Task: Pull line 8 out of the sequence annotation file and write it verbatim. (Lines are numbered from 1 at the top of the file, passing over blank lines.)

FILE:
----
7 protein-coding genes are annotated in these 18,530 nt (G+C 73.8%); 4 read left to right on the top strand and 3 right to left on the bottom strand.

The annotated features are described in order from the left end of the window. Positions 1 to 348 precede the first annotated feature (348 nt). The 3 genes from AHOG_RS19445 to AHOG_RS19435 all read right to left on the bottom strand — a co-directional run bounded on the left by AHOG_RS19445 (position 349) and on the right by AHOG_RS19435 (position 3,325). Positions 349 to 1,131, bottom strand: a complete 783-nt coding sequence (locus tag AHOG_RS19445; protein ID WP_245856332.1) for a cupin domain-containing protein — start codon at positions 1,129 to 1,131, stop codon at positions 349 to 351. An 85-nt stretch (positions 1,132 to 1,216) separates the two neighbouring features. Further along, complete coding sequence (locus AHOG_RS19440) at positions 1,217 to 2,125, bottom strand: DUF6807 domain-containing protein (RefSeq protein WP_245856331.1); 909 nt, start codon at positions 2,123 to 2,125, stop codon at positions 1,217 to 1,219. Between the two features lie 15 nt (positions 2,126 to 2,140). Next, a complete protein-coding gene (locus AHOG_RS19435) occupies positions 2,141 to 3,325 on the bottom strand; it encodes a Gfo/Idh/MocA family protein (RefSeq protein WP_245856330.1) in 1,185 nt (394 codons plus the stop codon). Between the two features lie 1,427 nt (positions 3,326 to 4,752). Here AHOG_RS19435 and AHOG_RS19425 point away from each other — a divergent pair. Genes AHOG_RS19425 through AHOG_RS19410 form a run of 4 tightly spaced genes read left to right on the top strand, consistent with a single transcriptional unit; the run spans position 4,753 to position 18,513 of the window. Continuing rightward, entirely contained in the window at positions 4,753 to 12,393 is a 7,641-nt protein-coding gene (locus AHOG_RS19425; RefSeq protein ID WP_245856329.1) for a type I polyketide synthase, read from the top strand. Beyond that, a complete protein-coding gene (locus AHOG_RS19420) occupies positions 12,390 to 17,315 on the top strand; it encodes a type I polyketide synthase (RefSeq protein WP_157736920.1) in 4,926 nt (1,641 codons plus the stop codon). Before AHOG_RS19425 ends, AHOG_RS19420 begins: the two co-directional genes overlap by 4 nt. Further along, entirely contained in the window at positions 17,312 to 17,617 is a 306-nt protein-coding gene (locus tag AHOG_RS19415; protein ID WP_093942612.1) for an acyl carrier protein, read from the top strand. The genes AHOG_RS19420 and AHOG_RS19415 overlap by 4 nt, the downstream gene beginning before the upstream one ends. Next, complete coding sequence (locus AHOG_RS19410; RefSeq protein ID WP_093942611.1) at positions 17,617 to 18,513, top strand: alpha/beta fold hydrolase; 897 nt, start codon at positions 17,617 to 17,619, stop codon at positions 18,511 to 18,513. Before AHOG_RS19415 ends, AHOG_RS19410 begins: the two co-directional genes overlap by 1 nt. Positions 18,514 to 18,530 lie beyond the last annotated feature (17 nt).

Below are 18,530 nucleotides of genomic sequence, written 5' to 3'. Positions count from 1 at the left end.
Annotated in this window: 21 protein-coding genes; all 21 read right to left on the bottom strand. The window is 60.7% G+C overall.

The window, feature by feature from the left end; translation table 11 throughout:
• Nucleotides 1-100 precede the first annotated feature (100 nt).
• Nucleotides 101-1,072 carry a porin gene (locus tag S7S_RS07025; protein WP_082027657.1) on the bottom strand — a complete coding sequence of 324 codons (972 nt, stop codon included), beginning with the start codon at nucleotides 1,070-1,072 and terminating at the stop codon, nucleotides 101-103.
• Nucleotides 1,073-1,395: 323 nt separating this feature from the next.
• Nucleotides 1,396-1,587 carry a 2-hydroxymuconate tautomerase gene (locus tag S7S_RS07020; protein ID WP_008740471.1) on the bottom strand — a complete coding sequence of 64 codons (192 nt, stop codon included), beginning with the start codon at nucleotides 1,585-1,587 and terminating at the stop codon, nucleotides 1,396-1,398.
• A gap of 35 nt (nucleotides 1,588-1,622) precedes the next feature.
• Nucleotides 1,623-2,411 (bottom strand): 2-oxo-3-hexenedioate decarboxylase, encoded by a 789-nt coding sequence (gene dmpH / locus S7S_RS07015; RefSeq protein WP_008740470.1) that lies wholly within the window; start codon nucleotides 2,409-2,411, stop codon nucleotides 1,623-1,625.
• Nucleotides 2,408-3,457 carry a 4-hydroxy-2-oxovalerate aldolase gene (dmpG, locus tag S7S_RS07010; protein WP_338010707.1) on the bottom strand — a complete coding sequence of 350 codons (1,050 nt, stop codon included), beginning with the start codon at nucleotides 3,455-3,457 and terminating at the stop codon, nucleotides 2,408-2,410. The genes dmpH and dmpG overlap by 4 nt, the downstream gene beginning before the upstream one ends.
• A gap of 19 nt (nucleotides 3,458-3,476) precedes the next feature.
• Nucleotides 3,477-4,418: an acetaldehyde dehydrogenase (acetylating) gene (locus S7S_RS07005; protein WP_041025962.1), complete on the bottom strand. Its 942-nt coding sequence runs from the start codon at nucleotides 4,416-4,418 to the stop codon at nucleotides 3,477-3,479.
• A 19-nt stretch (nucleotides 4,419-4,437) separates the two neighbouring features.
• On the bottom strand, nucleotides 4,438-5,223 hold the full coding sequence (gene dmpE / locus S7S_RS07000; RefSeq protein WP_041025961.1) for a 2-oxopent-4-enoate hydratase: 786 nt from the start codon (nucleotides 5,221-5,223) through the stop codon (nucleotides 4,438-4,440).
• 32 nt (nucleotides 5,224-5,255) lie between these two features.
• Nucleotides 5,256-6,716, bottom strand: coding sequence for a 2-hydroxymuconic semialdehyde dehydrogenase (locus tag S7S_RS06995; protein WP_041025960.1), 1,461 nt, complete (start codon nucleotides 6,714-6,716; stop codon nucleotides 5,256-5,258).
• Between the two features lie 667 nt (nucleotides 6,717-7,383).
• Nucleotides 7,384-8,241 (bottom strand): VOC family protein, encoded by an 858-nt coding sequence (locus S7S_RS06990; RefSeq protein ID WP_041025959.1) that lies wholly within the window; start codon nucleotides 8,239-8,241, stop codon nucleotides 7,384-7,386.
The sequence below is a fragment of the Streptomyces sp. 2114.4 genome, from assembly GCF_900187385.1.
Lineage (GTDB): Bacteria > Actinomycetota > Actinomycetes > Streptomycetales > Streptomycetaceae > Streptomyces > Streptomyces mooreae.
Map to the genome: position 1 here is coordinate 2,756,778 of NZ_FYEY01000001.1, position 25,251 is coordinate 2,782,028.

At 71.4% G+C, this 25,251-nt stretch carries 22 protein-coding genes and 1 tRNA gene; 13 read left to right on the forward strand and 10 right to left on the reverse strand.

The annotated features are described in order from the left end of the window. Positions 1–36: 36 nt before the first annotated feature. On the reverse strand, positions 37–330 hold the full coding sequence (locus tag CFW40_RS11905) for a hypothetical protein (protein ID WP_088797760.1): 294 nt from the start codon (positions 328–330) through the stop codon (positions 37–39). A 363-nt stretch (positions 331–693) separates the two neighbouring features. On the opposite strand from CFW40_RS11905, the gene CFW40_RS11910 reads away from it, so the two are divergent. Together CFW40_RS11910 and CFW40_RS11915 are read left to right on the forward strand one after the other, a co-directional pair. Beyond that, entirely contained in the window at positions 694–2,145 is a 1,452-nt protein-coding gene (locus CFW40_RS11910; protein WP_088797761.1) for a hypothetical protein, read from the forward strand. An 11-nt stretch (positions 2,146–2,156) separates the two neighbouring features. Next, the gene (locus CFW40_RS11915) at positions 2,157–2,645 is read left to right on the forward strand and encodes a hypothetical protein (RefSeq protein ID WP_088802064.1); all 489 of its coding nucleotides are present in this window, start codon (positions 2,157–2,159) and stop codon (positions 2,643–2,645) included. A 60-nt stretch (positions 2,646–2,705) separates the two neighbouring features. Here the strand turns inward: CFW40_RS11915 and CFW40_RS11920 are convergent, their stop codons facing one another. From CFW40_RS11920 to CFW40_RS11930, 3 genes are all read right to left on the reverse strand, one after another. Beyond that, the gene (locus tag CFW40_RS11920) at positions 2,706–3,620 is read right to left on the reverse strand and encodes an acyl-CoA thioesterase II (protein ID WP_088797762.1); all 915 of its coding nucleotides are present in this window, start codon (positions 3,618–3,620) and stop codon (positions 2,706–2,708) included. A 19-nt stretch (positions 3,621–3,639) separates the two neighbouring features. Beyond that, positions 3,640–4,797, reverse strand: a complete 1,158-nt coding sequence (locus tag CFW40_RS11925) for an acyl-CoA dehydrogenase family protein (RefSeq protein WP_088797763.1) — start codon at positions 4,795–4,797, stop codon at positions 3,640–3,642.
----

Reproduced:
• Nucleotides 1,073-1,395: 323 nt separating this feature from the next.